Review: MUSIC & YOU at Goodwood Theatre & Studios Adelaide

Review By Lisa Lanzi


Goodwood Theatre & Studios in Adelaide has a long, stellar history of providing space and support for Youth, Community and Professional performing arts endeavours. The current Director/Producers with admirable theatre and technical cred, Simone Avramidis and Chris Iley, have re-invigorated the physical space and the ambience with enthusiasm and dedication and are forging ahead with fresh ideas.


The latest inspired offering is COMEBACK - a mini festival supporting local artists to re-mount their work or trial something new. As part of this August program, Taylor Nobes, accompanied by Samuel Lau, has crafted her own cabaret: Music & You. Nobes is an acting graduate from Adelaide College of the Arts and has already added some notable creative work to her CV. It is exciting to be at the premiere of new work by talented younger artists who you are fairly certain will make some waves during a long career.


Music & You takes the audience for a wander through songs and music that have significance in this artist’s life. Beginning with a spare, shallow stage space, stool, keyboard and LED-candle-lit stage, an audio montage (featuring a few recognisable Adelaide voices) allows us a peek into several peoples’ ideas around music and meaning. Samuel Lau takes the stage and his piano mastery opens the show as Nobes enters from the rear of the stalls singing the Celine Dion hit It's All Coming Back to Me Now. As the singer strolls around the audience she ‘interviews’ folks as to their favourite music genres and cheekily comments on same, just as she delivers the song lyrics in a lightly sardonic way.


Seated on stage next to Lau, the artist turns to some Elton John. Nobes’ take on Goodbye Yellow Brick Road is smouldering and leans a little toward jazz styling as she makes it her own. Her inspiration for using the song is around the notion of staying with what you know and trust after trying to change to please others. Before she launches into Bette Midler’s The Rose, Nobes leads the audience on a little with a dedication to her Grandma and how much she loved that song. Naturally we all start to wonder but, fortunately, we are assured Grandma is not dead and is in fact seated in the front row.


We were warned early on that audience participation would be an expectation at some point and the ‘opportunity’ occurs when the backup dancers are grandly announced. Shining in the role of the embarrassed and gentle sidekick, Lau silently informs Nobes that said dancers have failed to show. Here, the audience becomes the entertainment as most shrink in their seats attempting invisibility while Nobes strides among us to choose her victims. As Stella and Stevie are persuaded on stage, a backing track of Kylie Minogue’s On A Night Like This begins, as does some furious bopping, and quite a bit of hilarious off-the-cuff dance move cueing from Nobes.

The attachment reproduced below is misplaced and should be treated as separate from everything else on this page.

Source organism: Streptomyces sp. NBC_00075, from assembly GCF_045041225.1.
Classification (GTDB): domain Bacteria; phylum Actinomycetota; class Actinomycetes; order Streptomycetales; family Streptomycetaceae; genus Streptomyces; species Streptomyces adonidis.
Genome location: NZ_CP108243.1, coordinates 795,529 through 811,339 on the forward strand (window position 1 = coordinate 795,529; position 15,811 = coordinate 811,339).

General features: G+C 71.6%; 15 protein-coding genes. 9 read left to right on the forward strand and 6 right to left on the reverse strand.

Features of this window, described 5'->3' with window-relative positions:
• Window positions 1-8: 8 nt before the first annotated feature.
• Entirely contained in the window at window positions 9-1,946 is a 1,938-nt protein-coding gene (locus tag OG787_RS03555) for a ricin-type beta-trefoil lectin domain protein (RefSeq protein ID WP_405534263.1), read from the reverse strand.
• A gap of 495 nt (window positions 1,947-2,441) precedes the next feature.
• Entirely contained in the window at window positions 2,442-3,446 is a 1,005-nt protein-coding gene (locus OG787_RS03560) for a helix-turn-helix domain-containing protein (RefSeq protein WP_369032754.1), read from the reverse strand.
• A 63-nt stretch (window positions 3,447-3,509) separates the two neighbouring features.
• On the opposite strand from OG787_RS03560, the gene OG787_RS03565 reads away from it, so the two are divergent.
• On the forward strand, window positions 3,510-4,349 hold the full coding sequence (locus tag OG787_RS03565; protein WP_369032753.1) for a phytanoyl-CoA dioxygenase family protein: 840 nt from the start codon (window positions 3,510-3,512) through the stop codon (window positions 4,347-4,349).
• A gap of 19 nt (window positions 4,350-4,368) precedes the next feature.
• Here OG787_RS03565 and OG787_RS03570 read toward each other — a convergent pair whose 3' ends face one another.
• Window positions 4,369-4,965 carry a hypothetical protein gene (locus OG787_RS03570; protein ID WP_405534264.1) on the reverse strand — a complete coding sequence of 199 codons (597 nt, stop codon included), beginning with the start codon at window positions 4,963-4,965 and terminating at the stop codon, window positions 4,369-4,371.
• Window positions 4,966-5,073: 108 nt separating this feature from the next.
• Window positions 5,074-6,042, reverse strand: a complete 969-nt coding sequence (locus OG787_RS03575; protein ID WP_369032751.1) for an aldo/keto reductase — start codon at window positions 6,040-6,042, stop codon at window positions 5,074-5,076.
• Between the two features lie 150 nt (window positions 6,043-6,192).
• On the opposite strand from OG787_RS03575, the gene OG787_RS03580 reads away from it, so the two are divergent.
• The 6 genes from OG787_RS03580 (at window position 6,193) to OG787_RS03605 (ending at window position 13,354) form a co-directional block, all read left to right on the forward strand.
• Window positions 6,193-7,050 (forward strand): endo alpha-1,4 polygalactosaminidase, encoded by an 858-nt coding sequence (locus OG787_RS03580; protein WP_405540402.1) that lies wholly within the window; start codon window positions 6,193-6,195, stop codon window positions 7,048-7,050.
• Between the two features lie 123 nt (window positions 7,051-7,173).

Also using a backing track, Nobes smashes out Madonna’s Like A Prayer with accompanying energetic choreography and deliberate kitsch with much synchronised clapping from the audience. A delicious mood shift comes next as Nobes exits and Lau hurries on stage finding himself ‘abandoned’ by the boss. Nonplussed, he sits at the keyboard until inspiration moves him to begin playing. This young actor and musician is in total control as a pianist and stillness falls as the magic of his musical interlude keeps us focussed until the last note.


Maintaining the subdued air, Nobes returns to sing one of her own compositions. We learn how the song originated from a dark place but are reminded to take care of our own ‘specialness’ and believe in our strengths. The song is a hauntingly poetic ode with gentle chord backing from Lau. I was reminded of the early work from Dido as the melody drifted from low tones to lighter, sweeter notes and back again. “… It’s not your fault darling/It’s just the way the world goes ’round …”


The singer exits once more to return draped in a deep purple cloak and dazzle us with her love of the Disney villains, specifically the female ones. Poor Unfortunate Souls (lyrics by Howard Ashman and music by Alan Menken) is from The Little Mermaid and is a BIG sing for an artist. Nobes certainly has the voice for this but her breath control was not at its best so the impact was lessened. However, her stage presence and ability to project a character with confidence and strength is impressive.


One more backing track was put to good use for the finale. Jennifer Lopez’ Let’s Get Loud was a wonderful call out to artists, and in fact any person, to throw off the burdens once in a while and simply enjoy all that life has to offer. The surprise during this song was Samuel Lau adeptly playing a trombone during the last verse and chorus of the song to great delight.


I would love to see Taylor Nobes do a take two of Music & You in a true cabaret setting, rather than on a proscenium stage - although she did a wonderful job of breaking that fourth wall and communicating well with a big audience. A combination of a once off show, dealing with ‘first night nerves’, plus the pressure of writing and performing your own show where you are YOU and not hiding behind a role is a huge task.


That music and song can transport us into and out of so many different emotional states is a universally wonderful phenomenon and this show certainly encapsulates the delight.

Images Supplied